Recently, I was pouring over a video discussing the potential of clean and renewable energy in a more vulnerable, risk-ridden future. While I know exactly how we can all benefit from clean energy, given my line of work, watching videos like this are a boost of motivation on days when it’s hard(er) to roll out of bed.
As I watched, I began recollecting a recent conversation I had with a potential client, who, truth be told, wasn’t blown away by the appeal of more sustainable power consumption. I remember that at the end of that conversion, the only thing he was interested in was how much money he could save – “I’ll be honest with you, I’m only interested in the cost-saving potential of solar systems. Tell me how much I can save and let’s see how we can take this conversation forward.”
The truth is that many people don’t have the time to think about the future when they’re struggling today. That’s why my pitches always highlight the cost-saving potential of renewable power.
An important part of the process of converting clients to green energy these days is network tariff optimisation. Given that the last few weeks have involved plenty of conversation on my end on this front, I thought it might be useful to examine some of the finer elements of network tariff optimisation.
This is especially important as the Australian Energy Regulator lays down their final regulatory proposal on Friday, 5th June 2020, which will include changes to cost components like peak and off-peak windows, tariff classes and structures and more.
What are network tariffs and why are they important?
Network tariffs simply refer to the cost electricity consumers are charged to finance the cost of building, maintaining, and operating the poles and wires that deliver electricity to consumers. This also includes the cost of operating the grid and is billed to you via your direct energy retailer.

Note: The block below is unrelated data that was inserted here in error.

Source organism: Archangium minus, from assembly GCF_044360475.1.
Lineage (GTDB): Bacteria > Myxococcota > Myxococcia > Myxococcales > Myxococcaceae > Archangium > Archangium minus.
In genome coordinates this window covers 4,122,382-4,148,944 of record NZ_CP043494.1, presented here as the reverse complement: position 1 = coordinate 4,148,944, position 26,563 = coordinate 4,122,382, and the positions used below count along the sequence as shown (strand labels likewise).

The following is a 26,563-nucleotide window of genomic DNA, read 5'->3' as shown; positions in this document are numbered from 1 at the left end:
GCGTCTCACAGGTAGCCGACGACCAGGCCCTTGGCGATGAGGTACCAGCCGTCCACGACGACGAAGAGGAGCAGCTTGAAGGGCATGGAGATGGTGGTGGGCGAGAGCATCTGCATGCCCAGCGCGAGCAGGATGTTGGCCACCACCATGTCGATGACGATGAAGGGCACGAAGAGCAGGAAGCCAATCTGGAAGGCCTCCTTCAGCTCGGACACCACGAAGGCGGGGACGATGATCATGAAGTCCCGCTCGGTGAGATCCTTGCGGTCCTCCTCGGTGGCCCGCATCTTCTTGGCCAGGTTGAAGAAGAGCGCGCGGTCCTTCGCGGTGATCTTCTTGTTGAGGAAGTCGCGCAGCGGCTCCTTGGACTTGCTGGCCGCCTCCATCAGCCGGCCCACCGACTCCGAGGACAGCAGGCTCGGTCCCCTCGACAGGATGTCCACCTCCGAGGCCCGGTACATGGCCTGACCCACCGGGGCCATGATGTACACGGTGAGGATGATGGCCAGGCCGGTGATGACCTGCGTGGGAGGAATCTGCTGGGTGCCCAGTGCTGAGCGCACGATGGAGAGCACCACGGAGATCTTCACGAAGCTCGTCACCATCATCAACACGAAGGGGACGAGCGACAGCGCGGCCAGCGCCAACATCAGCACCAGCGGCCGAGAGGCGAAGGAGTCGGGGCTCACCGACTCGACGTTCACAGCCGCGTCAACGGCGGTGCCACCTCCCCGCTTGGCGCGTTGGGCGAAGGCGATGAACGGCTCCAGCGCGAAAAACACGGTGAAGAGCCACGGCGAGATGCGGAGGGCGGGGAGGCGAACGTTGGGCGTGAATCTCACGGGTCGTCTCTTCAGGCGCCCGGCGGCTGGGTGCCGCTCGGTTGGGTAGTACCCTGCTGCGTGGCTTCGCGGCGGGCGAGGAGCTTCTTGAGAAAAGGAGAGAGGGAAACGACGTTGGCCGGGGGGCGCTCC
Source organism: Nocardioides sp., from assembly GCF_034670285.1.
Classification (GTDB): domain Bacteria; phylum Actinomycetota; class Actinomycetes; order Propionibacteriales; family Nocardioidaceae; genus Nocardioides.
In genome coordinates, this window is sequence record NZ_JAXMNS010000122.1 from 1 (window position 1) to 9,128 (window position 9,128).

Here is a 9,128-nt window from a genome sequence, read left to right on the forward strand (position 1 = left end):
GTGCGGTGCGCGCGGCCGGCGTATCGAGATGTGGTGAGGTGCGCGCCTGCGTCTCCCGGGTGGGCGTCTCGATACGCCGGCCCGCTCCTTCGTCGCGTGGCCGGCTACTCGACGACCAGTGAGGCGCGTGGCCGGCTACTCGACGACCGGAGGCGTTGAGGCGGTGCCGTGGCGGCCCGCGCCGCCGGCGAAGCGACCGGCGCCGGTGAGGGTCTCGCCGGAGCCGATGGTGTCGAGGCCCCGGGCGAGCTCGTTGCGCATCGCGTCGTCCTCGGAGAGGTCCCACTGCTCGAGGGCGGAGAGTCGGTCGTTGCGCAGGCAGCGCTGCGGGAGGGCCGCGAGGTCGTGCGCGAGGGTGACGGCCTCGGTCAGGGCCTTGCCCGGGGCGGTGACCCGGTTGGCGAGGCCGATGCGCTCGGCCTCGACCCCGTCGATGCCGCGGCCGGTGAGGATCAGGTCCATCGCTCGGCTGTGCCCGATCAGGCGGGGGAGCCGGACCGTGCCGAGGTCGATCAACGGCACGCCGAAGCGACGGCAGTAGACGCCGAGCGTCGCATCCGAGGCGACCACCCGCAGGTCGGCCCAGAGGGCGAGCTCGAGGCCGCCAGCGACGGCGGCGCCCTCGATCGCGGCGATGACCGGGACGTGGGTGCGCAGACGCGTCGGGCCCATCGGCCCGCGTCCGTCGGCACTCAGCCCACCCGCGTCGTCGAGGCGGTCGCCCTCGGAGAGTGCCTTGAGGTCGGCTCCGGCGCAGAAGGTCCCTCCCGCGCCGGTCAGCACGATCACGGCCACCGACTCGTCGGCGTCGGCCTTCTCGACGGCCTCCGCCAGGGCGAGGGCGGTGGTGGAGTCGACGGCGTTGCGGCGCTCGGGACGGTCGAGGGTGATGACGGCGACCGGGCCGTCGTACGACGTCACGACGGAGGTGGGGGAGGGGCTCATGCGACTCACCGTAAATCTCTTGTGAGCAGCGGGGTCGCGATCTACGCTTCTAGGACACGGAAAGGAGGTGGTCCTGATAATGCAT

For businesses, optimising network tariffs to improve cost savings and ensure you’re not spending money needlessly is essential. A large business whose annual electricity consumption is greater than 100 MWh will have its tariff calculated based on demand. The network tariff for a smaller business, whose energy consumption is less than 100 MWh, is calculated based on energy.
That being said, back in 2017, Energex started offering a voluntary demand tariff for small businesses based on the maximum kilowatt demand, which is measured as a single peak over a 30-minute period during the peak charging window within a monthly billing period.
This is available only for businesses with consumption amounting to less than 100,000 kWh per year and can’t be used in combination with Business flat (NTC8500).
How does Energy Partners help you optimise your network tariff?
At Energy Partners, we work with businesses to make their operations greener and more cost-efficient. In this process, we also help them optimise their network tariffs.
For bigger businesses on demand-based network tariffs, we begin by analysing 30-minute interval data to understand specifics of their energy consumption. My team and I believe that this kind of knowledge gives clients more power over their spending because they understand their reliance on the grid and its impact on the network.
As part of this process, we also work together with clients to come up with a strategy to regulate their demand and create meaningful cost-saving opportunities through network tariff optimisation. We also help them access voluntary tariffs and help them further optimise these to improve savings.
When it comes to smaller businesses, we ask companies to consider the option of renewable energy and reduce their reliance on the grid. One thing we talk about is their ability to become energy independent and reduce the costs associated with network tariffs.
Regardless of your energy consumption, solar power is undoubtedly more cost-efficient than the default network tariff (Business Demand (NTC7100)) Energex will apply this year.
Optimise your network tariff with Energy Partners for great cost-efficiency
At Energy Partners, our goal is to help you enjoy energy independence and efficiency. The first step for many, in this process, is optimising their network tariff.